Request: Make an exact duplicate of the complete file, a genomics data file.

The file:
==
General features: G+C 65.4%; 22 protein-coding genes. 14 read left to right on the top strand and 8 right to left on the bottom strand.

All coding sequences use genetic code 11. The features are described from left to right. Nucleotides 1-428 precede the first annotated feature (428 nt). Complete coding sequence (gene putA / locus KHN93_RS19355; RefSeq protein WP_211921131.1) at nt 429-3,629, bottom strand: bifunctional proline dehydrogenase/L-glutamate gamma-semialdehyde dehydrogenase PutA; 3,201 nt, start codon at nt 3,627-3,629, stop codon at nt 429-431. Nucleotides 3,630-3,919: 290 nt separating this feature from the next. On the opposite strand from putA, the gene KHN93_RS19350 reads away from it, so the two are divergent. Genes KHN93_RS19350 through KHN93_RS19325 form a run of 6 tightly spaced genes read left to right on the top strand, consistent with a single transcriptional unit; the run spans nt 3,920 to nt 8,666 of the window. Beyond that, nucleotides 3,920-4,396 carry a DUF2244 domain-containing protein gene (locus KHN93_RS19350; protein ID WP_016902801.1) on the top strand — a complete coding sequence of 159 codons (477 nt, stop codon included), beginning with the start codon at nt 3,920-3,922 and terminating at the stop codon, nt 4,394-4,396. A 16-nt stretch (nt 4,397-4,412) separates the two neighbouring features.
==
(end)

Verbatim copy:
General features: G+C 65.4%; 22 protein-coding genes. 14 read left to right on the top strand and 8 right to left on the bottom strand.

All coding sequences use genetic code 11. The features are described from left to right. Nucleotides 1-428 precede the first annotated feature (428 nt). Complete coding sequence (gene putA / locus KHN93_RS19355; RefSeq protein WP_211921131.1) at nt 429-3,629, bottom strand: bifunctional proline dehydrogenase/L-glutamate gamma-semialdehyde dehydrogenase PutA; 3,201 nt, start codon at nt 3,627-3,629, stop codon at nt 429-431. Nucleotides 3,630-3,919: 290 nt separating this feature from the next. On the opposite strand from putA, the gene KHN93_RS19350 reads away from it, so the two are divergent. Genes KHN93_RS19350 through KHN93_RS19325 form a run of 6 tightly spaced genes read left to right on the top strand, consistent with a single transcriptional unit; the run spans nt 3,920 to nt 8,666 of the window. Beyond that, nucleotides 3,920-4,396 carry a DUF2244 domain-containing protein gene (locus KHN93_RS19350; protein ID WP_016902801.1) on the top strand — a complete coding sequence of 159 codons (477 nt, stop codon included), beginning with the start codon at nt 3,920-3,922 and terminating at the stop codon, nt 4,394-4,396. A 16-nt stretch (nt 4,397-4,412) separates the two neighbouring features.